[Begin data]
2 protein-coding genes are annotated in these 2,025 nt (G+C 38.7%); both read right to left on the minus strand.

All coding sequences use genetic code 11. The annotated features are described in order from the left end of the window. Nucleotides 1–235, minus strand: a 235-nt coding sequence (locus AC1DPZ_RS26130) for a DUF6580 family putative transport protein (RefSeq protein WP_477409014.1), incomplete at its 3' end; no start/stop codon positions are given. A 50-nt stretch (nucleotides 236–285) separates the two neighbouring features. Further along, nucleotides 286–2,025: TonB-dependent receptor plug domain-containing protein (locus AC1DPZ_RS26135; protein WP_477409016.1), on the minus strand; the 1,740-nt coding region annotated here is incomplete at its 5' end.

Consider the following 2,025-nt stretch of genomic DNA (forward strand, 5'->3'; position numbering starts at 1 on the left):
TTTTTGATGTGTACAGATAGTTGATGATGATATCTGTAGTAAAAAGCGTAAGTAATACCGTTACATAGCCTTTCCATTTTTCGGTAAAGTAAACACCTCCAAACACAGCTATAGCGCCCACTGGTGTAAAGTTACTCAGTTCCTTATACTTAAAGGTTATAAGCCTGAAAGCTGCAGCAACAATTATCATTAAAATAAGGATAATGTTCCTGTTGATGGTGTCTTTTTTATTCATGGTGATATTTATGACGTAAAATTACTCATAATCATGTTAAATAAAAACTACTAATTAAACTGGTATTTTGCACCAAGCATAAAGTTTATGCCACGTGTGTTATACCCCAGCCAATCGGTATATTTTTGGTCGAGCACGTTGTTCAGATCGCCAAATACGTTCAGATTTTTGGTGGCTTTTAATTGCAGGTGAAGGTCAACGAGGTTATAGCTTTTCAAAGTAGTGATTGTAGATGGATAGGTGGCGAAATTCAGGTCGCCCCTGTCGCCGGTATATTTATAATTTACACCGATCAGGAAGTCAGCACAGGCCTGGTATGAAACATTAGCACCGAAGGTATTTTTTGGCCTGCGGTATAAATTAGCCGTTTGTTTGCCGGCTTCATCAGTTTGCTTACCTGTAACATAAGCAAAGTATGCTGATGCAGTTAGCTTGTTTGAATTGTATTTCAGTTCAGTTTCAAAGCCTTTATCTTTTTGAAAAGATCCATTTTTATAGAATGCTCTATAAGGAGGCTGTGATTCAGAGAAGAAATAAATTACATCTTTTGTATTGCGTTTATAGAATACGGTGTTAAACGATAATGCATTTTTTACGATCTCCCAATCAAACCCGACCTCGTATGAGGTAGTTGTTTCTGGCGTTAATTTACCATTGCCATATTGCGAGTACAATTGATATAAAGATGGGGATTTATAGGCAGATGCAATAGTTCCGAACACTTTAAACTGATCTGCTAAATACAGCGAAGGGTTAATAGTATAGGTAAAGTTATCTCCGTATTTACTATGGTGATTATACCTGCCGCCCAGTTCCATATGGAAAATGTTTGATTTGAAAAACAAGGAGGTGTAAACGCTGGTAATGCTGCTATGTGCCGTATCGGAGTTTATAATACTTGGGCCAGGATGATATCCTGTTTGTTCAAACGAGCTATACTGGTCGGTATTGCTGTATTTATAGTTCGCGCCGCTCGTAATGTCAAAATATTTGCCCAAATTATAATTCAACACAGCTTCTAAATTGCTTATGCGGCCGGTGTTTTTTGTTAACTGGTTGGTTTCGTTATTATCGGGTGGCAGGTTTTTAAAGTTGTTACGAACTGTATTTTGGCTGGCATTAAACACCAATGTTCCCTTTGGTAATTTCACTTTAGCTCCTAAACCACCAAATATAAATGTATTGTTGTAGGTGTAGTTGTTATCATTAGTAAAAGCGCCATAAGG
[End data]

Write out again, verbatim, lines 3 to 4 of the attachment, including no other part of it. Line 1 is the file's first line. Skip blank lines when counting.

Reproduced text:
Consider the following 2,025-nt stretch of genomic DNA (forward strand, 5'->3'; position numbering starts at 1 on the left):
TTTTTGATGTGTACAGATAGTTGATGATGATATCTGTAGTAAAAAGCGTAAGTAATACCGTTACATAGCCTTTCCATTTTTCGGTAAAGTAAACACCTCCAAACACAGCTATAGCGCCCACTGGTGTAAAGTTACTCAGTTCCTTATACTTAAAGGTTATAAGCCTGAAAGCTGCAGCAACAATTATCATTAAAATAAGGATAATGTTCCTGTTGATGGTGTCTTTTTTATTCATGGTGATATTTATGACGTAAAATTACTCATAATCATGTTAAATAAAAACTACTAATTAAACTGGTATTTTGCACCAAGCATAAAGTTTATGCCACGTGTGTTATACCCCAGCCAATCGGTATATTTTTGGTCGAGCACGTTGTTCAGATCGCCAAATACGTTCAGATTTTTGGTGGCTTTTAATTGCAGGTGAAGGTCAACGAGGTTATAGCTTTTCAAAGTAGTGATTGTAGATGGATAGGTGGCGAAATTCAGGTCGCCCCTGTCGCCGGTATATTTATAATTTACACCGATCAGGAAGTCAGCACAGGCCTGGTATGAAACATTAGCACCGAAGGTATTTTTTGGCCTGCGGTATAAATTAGCCGTTTGTTTGCCGGCTTCATCAGTTTGCTTACCTGTAACATAAGCAAAGTATGCTGATGCAGTTAGCTTGTTTGAATTGTATTTCAGTTCAGTTTCAAAGCCTTTATCTTTTTGAAAAGATCCATTTTTATAGAATGCTCTATAAGGAGGCTGTGATTCAGAGAAGAAATAAATTACATCTTTTGTATTGCGTTTATAGAATACGGTGTTAAACGATAATGCATTTTTTACGATCTCCCAATCAAACCCGACCTCGTATGAGGTAGTTGTTTCTGGCGTTAATTTACCATTGCCATATTGCGAGTACAATTGATATAAAGATGGGGATTTATAGGCAGATGCAATAGTTCCGAACACTTTAAACTGATCTGCTAAATACAGCGAAGGGTTAATAGTATAGGTAAAGTTATCTCCGTATTTACTATGGTGATTATACCTGCCGCCCAGTTCCATATGGAAAATGTTTGATTTGAAAAACAAGGAGGTGTAAACGCTGGTAATGCTGCTATGTGCCGTATCGGAGTTTATAATACTTGGGCCAGGATGATATCCTGTTTGTTCAAACGAGCTATACTGGTCGGTATTGCTGTATTTATAGTTCGCGCCGCTCGTAATGTCAAAATATTTGCCCAAATTATAATTCAACACAGCTTCTAAATTGCTTATGCGGCCGGTGTTTTTTGTTAACTGGTTGGTTTCGTTATTATCGGGTGGCAGGTTTTTAAAGTTGTTACGAACTGTATTTTGGCTGGCATTAAACACCAATGTTCCCTTTGGTAATTTCACTTTAGCTCCTAAACCACCAAATATAAATGTATTGTTGTAGGTGTAGTTGTTATCATTAGTAAAAGCGCCATAAGG